Oh, there have been so many, but let's just go with my first few days in Small-Town Japan. I'd ridden trains for five hours from Tokyo to Small Town (we'll call it Komura), and by the time I finally got there, I was tired and feeling rather isolated. I had instructions to go to a particular hotel, where I had a room reserved by my company. Unfortunately, being new in town, I had no idea where it was, even with a map. I wandered around a bit and finally just bit the bullet and asked a woman at a nearby fish market where the hotel was. She spoke about as much English as I speak Japanese, but she got what I was asking after. Rather than pointing me the way, she quickly finished loading up her delivery truck, invited me to take the passenger seat and drove me to the hotel. Domo arigato!
After I'd gotten settled in the hotel room (total fleabag hotel, by the way; the company had no clue of just how bad it was, as I later learned), I started feeling really lonely and homesick. I called the head of my local branch just to check in and say I was in Komura and everything had gone smoothly. He seemed to sense how I was feeling, and shortly after I hung up, he called again to say the other ALT in town wanted to know if it was all right to visit me--in other words, he called her to let her know I was there. I gladly accepted the offer, and she turned up bearing Calpis (a very odd Japanese soft drink that's a bit like chalky-tasting Sprite and has yogurt in it) for us both to sample. Later, she told me she was worried her visit had been an imposition. I assured her it was the opposite, and I was so glad of her company that evening. She and I have since become good friends.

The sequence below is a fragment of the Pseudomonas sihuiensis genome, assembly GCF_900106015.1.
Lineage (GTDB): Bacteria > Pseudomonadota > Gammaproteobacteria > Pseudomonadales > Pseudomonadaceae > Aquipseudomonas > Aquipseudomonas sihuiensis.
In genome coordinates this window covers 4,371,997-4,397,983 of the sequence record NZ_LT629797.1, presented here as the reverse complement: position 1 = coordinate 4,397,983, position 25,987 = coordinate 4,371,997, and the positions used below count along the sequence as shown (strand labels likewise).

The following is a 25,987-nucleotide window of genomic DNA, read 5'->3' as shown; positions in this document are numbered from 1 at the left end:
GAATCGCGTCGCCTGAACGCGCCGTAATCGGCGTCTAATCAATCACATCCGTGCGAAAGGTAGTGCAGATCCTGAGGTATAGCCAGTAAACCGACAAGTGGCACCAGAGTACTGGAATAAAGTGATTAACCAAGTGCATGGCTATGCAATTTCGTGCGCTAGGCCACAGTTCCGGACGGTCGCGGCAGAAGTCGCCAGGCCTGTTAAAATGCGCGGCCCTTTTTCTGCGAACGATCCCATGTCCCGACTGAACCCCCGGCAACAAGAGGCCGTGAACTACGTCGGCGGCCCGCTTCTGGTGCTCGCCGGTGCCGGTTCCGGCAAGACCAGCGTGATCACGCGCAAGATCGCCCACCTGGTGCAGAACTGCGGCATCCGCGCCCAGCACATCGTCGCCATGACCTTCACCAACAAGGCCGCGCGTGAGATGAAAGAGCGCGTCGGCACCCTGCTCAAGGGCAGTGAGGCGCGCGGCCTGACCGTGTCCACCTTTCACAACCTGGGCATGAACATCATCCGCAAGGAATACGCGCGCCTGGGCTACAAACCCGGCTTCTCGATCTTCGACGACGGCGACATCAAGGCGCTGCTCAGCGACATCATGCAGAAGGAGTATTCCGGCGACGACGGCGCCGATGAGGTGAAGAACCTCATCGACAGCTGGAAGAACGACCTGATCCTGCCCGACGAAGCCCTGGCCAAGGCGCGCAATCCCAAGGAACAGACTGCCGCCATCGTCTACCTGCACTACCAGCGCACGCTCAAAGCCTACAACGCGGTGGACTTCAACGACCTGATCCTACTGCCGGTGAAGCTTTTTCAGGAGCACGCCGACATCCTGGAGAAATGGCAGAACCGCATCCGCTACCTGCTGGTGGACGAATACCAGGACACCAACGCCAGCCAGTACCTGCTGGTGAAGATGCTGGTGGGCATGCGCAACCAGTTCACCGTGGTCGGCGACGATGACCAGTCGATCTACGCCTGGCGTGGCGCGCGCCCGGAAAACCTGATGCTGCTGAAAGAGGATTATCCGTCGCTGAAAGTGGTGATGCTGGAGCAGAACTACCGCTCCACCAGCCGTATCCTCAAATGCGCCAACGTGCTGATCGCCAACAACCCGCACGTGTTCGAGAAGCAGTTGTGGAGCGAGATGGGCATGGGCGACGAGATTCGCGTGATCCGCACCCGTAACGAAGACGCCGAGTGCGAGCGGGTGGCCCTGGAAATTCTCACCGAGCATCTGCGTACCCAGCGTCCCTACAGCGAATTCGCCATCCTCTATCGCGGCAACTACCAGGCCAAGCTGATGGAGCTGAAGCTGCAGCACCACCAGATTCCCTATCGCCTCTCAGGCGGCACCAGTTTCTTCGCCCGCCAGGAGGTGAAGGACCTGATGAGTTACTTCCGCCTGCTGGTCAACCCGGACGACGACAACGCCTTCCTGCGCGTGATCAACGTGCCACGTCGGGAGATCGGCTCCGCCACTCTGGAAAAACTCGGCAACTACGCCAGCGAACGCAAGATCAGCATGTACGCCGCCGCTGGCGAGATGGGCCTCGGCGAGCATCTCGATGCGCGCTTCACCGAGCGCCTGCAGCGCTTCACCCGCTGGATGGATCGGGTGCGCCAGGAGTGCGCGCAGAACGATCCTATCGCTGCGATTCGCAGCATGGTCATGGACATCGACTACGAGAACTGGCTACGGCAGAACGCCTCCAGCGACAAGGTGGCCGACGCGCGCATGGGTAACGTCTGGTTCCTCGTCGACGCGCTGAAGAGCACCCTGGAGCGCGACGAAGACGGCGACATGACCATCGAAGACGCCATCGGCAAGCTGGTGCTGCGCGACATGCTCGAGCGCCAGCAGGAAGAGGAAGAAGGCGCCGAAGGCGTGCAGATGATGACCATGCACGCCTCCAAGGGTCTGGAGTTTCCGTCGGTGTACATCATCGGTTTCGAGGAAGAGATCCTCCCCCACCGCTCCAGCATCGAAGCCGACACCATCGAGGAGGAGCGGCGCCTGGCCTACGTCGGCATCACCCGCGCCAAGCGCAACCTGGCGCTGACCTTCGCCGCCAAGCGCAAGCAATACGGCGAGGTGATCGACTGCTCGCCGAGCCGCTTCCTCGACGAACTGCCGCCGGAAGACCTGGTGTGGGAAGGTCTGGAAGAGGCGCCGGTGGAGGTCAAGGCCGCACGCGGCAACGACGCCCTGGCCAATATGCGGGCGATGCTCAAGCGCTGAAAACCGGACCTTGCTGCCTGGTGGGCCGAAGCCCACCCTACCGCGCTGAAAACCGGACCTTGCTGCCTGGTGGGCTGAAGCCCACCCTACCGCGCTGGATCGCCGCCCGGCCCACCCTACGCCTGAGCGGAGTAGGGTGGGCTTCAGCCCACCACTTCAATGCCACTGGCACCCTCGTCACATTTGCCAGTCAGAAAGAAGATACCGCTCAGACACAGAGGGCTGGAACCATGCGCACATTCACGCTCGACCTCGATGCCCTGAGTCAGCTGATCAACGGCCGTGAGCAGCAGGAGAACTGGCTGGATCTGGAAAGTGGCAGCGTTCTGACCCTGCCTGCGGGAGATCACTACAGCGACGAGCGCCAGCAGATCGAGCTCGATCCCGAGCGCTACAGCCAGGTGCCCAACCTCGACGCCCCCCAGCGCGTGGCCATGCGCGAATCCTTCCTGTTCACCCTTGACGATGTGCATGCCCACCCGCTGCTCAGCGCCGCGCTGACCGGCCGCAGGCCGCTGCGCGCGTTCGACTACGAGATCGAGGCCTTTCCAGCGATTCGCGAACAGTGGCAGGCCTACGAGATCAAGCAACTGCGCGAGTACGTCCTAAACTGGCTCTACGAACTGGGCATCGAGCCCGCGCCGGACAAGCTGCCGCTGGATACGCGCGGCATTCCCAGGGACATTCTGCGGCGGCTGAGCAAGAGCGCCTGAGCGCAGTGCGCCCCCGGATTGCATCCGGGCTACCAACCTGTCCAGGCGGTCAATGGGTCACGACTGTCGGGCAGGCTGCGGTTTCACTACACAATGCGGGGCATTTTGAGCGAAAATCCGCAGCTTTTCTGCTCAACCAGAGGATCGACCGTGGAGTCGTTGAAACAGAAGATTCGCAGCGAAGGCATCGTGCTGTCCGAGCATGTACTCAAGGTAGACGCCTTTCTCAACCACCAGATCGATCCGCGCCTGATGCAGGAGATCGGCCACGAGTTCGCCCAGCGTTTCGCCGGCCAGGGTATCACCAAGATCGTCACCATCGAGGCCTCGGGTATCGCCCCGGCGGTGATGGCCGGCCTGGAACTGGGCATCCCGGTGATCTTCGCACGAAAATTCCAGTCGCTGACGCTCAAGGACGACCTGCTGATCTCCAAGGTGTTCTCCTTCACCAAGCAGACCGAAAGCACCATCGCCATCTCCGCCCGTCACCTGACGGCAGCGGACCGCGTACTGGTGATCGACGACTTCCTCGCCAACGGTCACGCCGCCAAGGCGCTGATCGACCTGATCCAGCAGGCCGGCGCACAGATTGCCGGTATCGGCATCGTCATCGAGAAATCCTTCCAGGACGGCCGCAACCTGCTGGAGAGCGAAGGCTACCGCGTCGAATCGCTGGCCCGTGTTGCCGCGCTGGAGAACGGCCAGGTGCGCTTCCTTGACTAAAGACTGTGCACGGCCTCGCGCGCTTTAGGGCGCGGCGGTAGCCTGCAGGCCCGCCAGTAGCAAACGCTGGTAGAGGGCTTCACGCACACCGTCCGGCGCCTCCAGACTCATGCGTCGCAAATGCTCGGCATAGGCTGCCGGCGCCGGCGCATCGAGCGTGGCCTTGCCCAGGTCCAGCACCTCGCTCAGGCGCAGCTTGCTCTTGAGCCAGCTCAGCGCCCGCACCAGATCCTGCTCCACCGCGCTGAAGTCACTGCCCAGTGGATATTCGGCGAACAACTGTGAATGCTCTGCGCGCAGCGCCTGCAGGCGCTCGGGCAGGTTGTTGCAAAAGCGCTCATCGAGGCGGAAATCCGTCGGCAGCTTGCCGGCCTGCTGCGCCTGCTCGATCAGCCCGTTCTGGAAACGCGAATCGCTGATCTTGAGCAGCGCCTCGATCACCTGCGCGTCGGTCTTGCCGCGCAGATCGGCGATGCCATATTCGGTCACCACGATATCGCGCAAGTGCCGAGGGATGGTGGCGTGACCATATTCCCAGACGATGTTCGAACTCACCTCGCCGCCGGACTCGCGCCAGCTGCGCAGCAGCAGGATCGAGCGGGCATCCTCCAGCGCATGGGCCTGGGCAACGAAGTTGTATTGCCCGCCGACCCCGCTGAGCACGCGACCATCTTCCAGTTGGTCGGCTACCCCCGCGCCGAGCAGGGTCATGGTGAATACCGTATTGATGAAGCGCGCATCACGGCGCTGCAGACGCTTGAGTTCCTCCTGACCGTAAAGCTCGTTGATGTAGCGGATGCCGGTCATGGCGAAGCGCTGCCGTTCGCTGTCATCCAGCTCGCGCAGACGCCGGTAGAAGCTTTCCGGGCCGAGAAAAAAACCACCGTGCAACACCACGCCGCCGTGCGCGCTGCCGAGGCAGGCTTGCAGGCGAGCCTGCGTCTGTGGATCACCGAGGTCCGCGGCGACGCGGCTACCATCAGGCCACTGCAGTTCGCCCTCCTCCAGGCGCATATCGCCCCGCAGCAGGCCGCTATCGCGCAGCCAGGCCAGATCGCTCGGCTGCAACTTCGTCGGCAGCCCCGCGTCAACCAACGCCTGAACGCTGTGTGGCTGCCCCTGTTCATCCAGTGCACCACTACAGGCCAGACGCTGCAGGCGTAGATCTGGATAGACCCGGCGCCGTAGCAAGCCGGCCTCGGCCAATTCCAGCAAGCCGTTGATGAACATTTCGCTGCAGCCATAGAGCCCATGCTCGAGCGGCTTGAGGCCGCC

Next day, we were both very busy as our company-hired helper took us around to our schools and boards of education and also started the process of getting me settled in. By the end of the day, I was completely exhausted, still badly jet-lagged, and homesick. I must've looked pretty bad, because when the helper and I stopped in at the real estate office to get my apartment keys, instead of offering us tea (absolutely de rigeur in Japan), the agent plopped a vitamin drink in front of me, bless him. That didn't stop me from bursting into tears on the way to my apartment when I found out I wouldn't have a phone or Internet access there, and I really wanted to communicate with my family. My helper, lovely woman that she is, called my company, and next thing I know, they're telling me I can wait another couple of days to get into my apartment, because they're putting me up in a much nicer hotel for the weekend. I tried saying it wasn't necessary, but my boss told me he understood completely how I was feeling, and they wanted me to get some rest and relax before plowing into my job come Monday. He told me to go to the hotel, contact my family, get some sleep and get my feet under me. All on the company's dime. Oh, and they shelled out for me to have breakfast at the hotel each morning, too.
Is it any wonder I love my job?
I'm loving these stories. Keep 'em coming!